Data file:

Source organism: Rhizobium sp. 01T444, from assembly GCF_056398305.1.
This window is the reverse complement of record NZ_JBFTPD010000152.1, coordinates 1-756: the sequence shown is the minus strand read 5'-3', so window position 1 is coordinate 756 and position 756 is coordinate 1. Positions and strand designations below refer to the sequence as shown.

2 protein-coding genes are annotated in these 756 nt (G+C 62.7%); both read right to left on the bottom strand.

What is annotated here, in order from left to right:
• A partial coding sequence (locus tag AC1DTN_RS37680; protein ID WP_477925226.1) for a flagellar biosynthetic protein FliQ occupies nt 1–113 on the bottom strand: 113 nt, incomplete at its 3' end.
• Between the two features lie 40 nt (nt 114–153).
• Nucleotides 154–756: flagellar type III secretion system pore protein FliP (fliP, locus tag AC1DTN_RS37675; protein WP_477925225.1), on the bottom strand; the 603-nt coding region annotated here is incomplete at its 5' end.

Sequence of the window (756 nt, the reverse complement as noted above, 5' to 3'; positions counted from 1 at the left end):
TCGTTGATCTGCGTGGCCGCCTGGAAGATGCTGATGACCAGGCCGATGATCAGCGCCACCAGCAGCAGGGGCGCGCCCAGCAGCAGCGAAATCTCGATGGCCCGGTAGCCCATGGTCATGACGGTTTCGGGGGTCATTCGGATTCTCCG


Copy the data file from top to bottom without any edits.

Source organism: Rhizobium sp. 01T444, from assembly GCF_056398305.1.
This window is the reverse complement of record NZ_JBFTPD010000152.1, coordinates 1-756: the sequence shown is the minus strand read 5'-3', so window position 1 is coordinate 756 and position 756 is coordinate 1. Positions and strand designations below refer to the sequence as shown.

2 protein-coding genes are annotated in these 756 nt (G+C 62.7%); both read right to left on the bottom strand.

What is annotated here, in order from left to right:
• A partial coding sequence (locus tag AC1DTN_RS37680; protein ID WP_477925226.1) for a flagellar biosynthetic protein FliQ occupies nt 1–113 on the bottom strand: 113 nt, incomplete at its 3' end.
• Between the two features lie 40 nt (nt 114–153).
• Nucleotides 154–756: flagellar type III secretion system pore protein FliP (fliP, locus tag AC1DTN_RS37675; protein WP_477925225.1), on the bottom strand; the 603-nt coding region annotated here is incomplete at its 5' end.

Sequence of the window (756 nt, the reverse complement as noted above, 5' to 3'; positions counted from 1 at the left end):
TCGTTGATCTGCGTGGCCGCCTGGAAGATGCTGATGACCAGGCCGATGATCAGCGCCACCAGCAGCAGGGGCGCGCCCAGCAGCAGCGAAATCTCGATGGCCCGGTAGCCCATGGTCATGACGGTTTCGGGGGTCATTCGGATTCTCCG